A letter from Bishop Joost of Damaraland encouraged me more than anything else, though I still waited for news of a renewed visa. As I pondered, offers of work in the United States began to pour in. An interesting trailer ministry in South Carolina was open, also a job at St. Francis Home for Boys. The offer I finally accepted was in the Diocese of Oklahoma.
The Bishop of Oklahoma was most understanding about my call to Africa and even offered me ordination if I felt so called of God that this would help. Soon afterwards, Bishop Mize requested that I return, the Damaraland doors had opened and finally the visa from the South African Consulate had arrived! All the Damaraland doors opened at once! A missionary society offered me my fare, and to top it all the bishop of Damaraland granted me a salary of one hundred dollars a month! A hundred dollars more than before! The following letter from the Archbishop of Cape Town then placed my missionary task on a less individualistic basis.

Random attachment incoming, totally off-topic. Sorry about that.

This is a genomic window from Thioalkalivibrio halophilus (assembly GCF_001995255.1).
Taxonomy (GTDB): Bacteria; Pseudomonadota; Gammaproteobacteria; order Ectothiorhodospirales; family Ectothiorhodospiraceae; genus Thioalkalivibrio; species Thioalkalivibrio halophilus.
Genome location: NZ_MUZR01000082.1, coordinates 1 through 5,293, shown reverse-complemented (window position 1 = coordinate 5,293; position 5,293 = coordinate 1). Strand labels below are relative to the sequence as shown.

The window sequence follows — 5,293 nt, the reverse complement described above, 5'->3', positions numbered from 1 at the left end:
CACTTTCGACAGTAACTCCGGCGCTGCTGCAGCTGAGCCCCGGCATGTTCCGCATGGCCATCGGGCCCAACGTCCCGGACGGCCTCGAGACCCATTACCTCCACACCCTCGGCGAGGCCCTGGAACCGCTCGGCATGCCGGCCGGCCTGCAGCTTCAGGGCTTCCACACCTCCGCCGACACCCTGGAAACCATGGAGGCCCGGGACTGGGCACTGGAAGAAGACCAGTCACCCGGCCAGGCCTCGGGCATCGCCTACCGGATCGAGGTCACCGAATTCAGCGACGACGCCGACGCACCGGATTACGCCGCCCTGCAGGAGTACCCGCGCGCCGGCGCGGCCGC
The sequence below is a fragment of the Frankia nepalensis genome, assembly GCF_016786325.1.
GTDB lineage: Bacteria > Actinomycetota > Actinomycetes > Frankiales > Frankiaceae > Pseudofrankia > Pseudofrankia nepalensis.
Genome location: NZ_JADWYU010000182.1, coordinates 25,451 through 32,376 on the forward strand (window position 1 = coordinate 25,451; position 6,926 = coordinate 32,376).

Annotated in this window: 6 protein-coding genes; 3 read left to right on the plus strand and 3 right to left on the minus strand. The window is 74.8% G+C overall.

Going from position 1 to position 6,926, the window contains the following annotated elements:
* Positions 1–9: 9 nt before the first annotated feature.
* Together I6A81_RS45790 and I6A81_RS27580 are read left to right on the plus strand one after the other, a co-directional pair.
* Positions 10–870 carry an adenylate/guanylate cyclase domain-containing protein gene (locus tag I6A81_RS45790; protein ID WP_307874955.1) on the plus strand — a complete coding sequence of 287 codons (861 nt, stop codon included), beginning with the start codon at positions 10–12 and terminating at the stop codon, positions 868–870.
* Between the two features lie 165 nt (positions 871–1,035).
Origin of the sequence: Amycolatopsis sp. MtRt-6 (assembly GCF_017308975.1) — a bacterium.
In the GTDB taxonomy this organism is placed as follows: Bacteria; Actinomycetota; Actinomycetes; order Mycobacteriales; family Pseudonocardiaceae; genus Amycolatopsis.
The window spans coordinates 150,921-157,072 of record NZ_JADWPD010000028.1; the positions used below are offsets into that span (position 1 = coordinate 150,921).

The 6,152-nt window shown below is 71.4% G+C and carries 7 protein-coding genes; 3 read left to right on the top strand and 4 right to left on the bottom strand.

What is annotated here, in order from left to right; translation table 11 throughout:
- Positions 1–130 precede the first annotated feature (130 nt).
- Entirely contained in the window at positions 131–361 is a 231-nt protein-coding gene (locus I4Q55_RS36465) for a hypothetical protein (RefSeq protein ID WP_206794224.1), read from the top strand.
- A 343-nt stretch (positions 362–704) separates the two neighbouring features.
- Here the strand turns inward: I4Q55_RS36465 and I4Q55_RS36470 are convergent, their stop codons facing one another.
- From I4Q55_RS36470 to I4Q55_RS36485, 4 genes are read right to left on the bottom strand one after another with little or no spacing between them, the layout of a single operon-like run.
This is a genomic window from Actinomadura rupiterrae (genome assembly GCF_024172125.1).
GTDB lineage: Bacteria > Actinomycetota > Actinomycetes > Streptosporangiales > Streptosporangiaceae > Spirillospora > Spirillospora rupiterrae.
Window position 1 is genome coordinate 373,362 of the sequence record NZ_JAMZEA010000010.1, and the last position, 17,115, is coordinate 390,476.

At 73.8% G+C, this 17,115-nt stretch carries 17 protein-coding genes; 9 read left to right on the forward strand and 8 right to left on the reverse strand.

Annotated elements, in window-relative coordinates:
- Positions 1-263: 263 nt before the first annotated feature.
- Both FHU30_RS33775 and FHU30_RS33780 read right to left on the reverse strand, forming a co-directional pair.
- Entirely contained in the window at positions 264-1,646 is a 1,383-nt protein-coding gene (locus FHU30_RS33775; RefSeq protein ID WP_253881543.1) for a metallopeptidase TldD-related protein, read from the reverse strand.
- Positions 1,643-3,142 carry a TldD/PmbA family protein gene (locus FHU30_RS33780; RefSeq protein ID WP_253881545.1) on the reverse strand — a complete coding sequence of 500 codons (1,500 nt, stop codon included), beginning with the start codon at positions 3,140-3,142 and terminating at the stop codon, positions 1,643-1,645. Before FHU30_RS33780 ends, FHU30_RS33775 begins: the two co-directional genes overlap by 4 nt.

"Dear Captain Lewis, I am delighted to hear that you plan to return to Damaraland. I want to assure you that the Church of the Province of South Africa welcomes you most warmly. We hope very much that through your instrumentality the American Church may take a more prominent part in the province generally. A few months ago, I tried to get help from the British branch of the Church Army, but they were so pressed as to be unable to accede to my request. Your coming, therefore, augurs well for the future. With all good wishes, Joost, Cape Town."
So, again, I flew into Windhoek and Bishop Mize met me. So the Damaraland doors opened and that very next day I went to work at Walvis Bay among the thousands of Orambo laborers. James Kaulauma, my old friend had recently returned from Church Army training in Kenya to join me. He was very keen to start Gospel meetings twice a week at the compound Hall.